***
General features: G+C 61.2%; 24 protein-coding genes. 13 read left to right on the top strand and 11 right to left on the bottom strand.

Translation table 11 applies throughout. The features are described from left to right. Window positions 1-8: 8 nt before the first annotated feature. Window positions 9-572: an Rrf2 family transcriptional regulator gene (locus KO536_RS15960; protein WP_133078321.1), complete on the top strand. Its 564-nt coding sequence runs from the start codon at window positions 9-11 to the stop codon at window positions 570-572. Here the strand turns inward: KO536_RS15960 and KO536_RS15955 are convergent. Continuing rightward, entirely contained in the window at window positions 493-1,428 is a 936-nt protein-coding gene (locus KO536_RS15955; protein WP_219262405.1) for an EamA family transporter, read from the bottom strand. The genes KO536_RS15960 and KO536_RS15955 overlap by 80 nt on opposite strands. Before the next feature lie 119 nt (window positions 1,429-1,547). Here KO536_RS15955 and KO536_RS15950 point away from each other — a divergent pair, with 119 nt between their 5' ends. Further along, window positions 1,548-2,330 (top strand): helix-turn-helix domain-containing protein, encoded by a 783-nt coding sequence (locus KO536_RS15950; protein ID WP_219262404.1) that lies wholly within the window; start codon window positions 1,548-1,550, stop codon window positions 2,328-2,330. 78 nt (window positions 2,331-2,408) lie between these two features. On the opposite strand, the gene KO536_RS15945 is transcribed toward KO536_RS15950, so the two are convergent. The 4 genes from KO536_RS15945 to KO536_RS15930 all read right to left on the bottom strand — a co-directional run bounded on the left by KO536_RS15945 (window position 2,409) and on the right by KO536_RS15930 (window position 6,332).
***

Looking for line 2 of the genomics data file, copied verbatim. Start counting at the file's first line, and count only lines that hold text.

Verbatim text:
Translation table 11 applies throughout. The features are described from left to right. Window positions 1-8: 8 nt before the first annotated feature. Window positions 9-572: an Rrf2 family transcriptional regulator gene (locus KO536_RS15960; protein WP_133078321.1), complete on the top strand. Its 564-nt coding sequence runs from the start codon at window positions 9-11 to the stop codon at window positions 570-572. Here the strand turns inward: KO536_RS15960 and KO536_RS15955 are convergent. Continuing rightward, entirely contained in the window at window positions 493-1,428 is a 936-nt protein-coding gene (locus KO536_RS15955; protein WP_219262405.1) for an EamA family transporter, read from the bottom strand. The genes KO536_RS15960 and KO536_RS15955 overlap by 80 nt on opposite strands. Before the next feature lie 119 nt (window positions 1,429-1,547). Here KO536_RS15955 and KO536_RS15950 point away from each other — a divergent pair, with 119 nt between their 5' ends. Further along, window positions 1,548-2,330 (top strand): helix-turn-helix domain-containing protein, encoded by a 783-nt coding sequence (locus KO536_RS15950; protein ID WP_219262404.1) that lies wholly within the window; start codon window positions 1,548-1,550, stop codon window positions 2,328-2,330. 78 nt (window positions 2,331-2,408) lie between these two features. On the opposite strand, the gene KO536_RS15945 is transcribed toward KO536_RS15950, so the two are convergent. The 4 genes from KO536_RS15945 to KO536_RS15930 all read right to left on the bottom strand — a co-directional run bounded on the left by KO536_RS15945 (window position 2,409) and on the right by KO536_RS15930 (window position 6,332).